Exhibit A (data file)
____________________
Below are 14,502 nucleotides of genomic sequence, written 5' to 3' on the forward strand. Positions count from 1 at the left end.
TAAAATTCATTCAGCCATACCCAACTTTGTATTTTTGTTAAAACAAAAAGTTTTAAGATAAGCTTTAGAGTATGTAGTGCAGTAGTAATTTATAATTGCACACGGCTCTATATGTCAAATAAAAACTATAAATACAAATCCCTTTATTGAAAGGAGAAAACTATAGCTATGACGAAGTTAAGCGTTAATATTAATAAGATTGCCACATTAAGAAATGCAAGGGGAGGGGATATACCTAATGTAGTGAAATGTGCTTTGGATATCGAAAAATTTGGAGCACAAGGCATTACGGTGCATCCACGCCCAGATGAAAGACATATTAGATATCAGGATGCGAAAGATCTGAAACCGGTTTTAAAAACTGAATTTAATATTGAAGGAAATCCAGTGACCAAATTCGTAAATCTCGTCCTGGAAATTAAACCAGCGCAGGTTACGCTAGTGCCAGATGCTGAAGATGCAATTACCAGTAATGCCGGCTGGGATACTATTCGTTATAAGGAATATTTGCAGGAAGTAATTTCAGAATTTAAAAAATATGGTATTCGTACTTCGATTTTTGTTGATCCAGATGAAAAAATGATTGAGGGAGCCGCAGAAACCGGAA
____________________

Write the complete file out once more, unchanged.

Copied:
Below are 14,502 nucleotides of genomic sequence, written 5' to 3' on the forward strand. Positions count from 1 at the left end.
TAAAATTCATTCAGCCATACCCAACTTTGTATTTTTGTTAAAACAAAAAGTTTTAAGATAAGCTTTAGAGTATGTAGTGCAGTAGTAATTTATAATTGCACACGGCTCTATATGTCAAATAAAAACTATAAATACAAATCCCTTTATTGAAAGGAGAAAACTATAGCTATGACGAAGTTAAGCGTTAATATTAATAAGATTGCCACATTAAGAAATGCAAGGGGAGGGGATATACCTAATGTAGTGAAATGTGCTTTGGATATCGAAAAATTTGGAGCACAAGGCATTACGGTGCATCCACGCCCAGATGAAAGACATATTAGATATCAGGATGCGAAAGATCTGAAACCGGTTTTAAAAACTGAATTTAATATTGAAGGAAATCCAGTGACCAAATTCGTAAATCTCGTCCTGGAAATTAAACCAGCGCAGGTTACGCTAGTGCCAGATGCTGAAGATGCAATTACCAGTAATGCCGGCTGGGATACTATTCGTTATAAGGAATATTTGCAGGAAGTAATTTCAGAATTTAAAAAATATGGTATTCGTACTTCGATTTTTGTTGATCCAGATGAAAAAATGATTGAGGGAGCCGCAGAAACCGGAA